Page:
Neuroethics is typically conceived of as consisting of two traditions: the ethics of neuroscience and the neuroscience of moral judgment. However, recent work has sought to draw philosophical and ethical implications from the neuroscience of moral judgment. Such work, which concerns normative moral neuroscience (NMN), is sufficiently distinct and complex to deserve recognition as a third tradition of neuroethics. Recognizing it as such can reduce confusion among researchers, eliminating conflations among both critics and proponents of NMN.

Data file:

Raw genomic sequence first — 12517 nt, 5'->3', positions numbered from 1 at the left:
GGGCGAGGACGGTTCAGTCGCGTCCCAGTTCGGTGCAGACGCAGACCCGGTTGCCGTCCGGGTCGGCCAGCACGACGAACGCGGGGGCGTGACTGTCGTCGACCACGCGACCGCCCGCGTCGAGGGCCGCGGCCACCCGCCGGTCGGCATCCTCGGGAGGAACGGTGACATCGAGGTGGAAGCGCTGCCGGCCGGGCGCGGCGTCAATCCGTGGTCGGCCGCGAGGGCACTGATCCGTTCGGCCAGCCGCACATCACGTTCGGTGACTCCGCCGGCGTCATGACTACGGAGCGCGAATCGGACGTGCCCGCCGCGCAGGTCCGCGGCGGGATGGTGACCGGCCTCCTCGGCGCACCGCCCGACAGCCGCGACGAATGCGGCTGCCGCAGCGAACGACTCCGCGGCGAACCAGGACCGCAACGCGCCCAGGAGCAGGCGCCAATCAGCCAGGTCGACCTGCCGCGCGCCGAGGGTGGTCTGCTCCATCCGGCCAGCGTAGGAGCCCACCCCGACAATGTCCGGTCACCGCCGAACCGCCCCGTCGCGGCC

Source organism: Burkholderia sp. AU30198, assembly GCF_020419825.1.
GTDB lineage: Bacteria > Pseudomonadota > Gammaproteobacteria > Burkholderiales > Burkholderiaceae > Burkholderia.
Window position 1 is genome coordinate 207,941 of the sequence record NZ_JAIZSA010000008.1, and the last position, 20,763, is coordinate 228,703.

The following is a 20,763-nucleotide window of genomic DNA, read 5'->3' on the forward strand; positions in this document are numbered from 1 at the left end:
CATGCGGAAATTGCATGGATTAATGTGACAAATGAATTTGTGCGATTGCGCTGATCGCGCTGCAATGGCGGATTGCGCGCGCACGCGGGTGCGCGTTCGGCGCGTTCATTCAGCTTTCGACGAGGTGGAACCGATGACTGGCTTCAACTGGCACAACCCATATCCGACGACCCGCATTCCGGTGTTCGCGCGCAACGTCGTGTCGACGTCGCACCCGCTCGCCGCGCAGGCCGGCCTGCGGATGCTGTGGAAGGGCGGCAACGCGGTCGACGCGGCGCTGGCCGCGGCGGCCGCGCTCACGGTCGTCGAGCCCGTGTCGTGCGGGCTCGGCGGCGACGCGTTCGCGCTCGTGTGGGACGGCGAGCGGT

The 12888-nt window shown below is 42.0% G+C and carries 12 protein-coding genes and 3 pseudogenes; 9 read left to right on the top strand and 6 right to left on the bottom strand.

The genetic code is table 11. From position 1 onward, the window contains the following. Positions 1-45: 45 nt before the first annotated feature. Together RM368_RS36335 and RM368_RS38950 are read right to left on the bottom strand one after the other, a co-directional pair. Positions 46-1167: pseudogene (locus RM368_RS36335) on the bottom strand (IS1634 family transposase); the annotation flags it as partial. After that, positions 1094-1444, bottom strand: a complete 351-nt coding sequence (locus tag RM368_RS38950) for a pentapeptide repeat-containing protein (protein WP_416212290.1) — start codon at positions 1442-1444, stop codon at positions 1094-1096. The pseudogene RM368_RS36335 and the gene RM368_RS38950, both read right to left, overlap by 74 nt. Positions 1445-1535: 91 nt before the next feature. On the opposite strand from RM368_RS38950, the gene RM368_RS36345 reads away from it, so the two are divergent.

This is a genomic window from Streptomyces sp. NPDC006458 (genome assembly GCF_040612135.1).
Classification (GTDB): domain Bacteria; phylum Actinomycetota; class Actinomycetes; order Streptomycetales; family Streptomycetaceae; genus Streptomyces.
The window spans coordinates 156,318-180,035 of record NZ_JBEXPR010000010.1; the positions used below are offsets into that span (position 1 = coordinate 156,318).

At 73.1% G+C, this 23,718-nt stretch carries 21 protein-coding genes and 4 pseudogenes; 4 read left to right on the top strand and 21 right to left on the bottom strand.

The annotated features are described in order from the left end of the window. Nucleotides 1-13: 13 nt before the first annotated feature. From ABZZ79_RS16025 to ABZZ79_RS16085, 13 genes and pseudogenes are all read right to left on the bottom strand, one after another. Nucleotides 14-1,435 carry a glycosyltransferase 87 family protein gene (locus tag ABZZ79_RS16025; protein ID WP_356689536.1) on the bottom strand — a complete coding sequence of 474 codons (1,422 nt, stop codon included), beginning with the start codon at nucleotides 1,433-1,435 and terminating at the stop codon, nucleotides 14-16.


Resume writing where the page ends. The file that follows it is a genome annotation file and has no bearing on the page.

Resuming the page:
This article identifies and unpacks some of the most prominent goals, characteristic assumptions, and unique arguments in NMN and addresses some of the strongest objections NMN faces. The paper synthesizes these considerations into a set of heuristics, or loose discovery principles, that can help overcome obstacles in and attenuate resistance to NMN. These heuristics may simultaneously help identify those projects in NMN that are most likely to be fruitful and help fortify them.